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When you create a revocable living trust, your trustee has a legal duty to ensure your wishes, as expressed in the language of the trust document, are carried out. There may be pressure from family members or other interested parties to alter the trust’s meaning for their benefit, but at the end of the day, a California court will always look at the intentions of the person making the trust. Since most trust disputes occur after the settlor’s death, it is therefore important to seek the assistance of a qualified California estate planning attorney in drafting any trust instrument.

San Diego Court Rejects Unusual Trust Calculation Method

Recently the California Fourth District Court of Appeal, which has jurisdiction over San Diego and surrounding counties, decided a major case involving trust interpretation. The settlor was the late Donald Callender, the son of Marie Callender, the famous California restauranteur. Although the family’s namesake restaurant chain was sold in the 1990s, Donald Callender retained an interest in the licensing of the Marie Callender’s name, which combined with his other assets left a trust worth over $143 million at the time of his death in 2009.

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A guardianship is a type of probate proceeding where a person is appointed to oversee the property and finances of a minor. There are many circumstances that might necessitate such a guardianship. For example, if a minor inherits or receives a large amount of money, a court may appoint a guardian to take custody of those funds. The guardian can then make periodic disbursements of estate funds to pay for the minor’s education, health, or overall maintenance.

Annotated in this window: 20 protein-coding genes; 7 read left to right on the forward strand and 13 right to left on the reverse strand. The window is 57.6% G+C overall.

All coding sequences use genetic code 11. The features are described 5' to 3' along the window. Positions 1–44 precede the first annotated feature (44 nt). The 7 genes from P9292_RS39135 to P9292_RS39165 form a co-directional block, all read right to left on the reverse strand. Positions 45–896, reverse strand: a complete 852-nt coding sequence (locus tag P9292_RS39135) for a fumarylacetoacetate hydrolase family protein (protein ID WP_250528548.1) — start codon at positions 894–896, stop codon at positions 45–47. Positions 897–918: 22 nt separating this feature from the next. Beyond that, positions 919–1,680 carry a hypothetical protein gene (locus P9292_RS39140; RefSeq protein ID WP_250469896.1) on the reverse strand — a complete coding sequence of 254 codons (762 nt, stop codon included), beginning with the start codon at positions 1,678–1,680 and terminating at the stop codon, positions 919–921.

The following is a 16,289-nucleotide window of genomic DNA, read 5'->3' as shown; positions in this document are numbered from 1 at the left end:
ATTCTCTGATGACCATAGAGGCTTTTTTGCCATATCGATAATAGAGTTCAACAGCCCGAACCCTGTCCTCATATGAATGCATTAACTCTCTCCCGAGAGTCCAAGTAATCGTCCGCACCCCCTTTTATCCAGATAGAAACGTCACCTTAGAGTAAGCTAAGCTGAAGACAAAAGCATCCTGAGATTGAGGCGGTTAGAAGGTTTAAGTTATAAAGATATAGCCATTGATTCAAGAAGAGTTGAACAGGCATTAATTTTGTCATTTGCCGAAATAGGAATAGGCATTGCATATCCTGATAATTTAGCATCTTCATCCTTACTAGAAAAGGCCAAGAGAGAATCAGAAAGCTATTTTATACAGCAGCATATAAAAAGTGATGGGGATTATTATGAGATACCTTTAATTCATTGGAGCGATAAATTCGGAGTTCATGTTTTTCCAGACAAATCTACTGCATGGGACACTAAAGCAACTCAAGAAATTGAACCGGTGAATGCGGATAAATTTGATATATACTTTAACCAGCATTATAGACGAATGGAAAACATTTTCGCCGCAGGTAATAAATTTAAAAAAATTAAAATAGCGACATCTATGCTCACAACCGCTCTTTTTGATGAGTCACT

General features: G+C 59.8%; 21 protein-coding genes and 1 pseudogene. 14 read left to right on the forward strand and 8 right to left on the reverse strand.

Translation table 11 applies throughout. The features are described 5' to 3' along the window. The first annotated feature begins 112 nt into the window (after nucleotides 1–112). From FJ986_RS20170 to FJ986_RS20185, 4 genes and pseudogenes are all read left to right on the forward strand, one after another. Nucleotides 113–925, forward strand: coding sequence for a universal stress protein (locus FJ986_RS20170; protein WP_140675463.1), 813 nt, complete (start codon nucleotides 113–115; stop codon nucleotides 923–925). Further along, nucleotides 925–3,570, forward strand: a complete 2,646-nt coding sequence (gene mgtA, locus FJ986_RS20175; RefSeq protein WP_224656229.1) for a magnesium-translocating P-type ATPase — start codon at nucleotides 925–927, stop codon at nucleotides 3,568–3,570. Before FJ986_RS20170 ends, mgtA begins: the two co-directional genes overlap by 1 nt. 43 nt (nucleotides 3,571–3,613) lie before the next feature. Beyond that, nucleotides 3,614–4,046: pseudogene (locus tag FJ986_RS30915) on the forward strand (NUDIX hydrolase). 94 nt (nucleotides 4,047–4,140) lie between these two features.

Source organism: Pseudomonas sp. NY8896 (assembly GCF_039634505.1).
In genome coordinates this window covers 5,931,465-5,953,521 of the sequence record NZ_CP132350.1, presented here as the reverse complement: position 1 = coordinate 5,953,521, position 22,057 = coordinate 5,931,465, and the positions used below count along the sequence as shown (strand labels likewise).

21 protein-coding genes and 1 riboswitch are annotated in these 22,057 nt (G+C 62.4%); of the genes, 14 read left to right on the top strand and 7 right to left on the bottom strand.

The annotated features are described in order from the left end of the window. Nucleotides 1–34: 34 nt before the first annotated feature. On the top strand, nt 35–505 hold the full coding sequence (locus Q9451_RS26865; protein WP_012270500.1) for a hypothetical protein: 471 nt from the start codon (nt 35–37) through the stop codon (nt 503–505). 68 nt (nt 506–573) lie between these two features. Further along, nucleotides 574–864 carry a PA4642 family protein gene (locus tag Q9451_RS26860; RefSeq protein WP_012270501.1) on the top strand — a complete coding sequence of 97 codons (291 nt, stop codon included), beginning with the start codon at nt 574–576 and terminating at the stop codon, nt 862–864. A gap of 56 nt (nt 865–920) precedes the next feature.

Guardianships and Structured Settlements

Here is an example of how guardianships work. This is a recent case from here in San Diego. In 2005, a San Diego resident was killed after a tree fell on his truck during a rainstorm. His family subsequently filed a wrongful death lawsuit against the City of San Diego, which led to settlement agreement. The settlement provided for payments of $1,100 per month to the each of the victim’s two minor children. The children were also slated to receive lump-sum payments on their 16th birthdays and stipends to pay for their college educations. The City financed this structured settlement through the purchase of an annuity from an insurance company.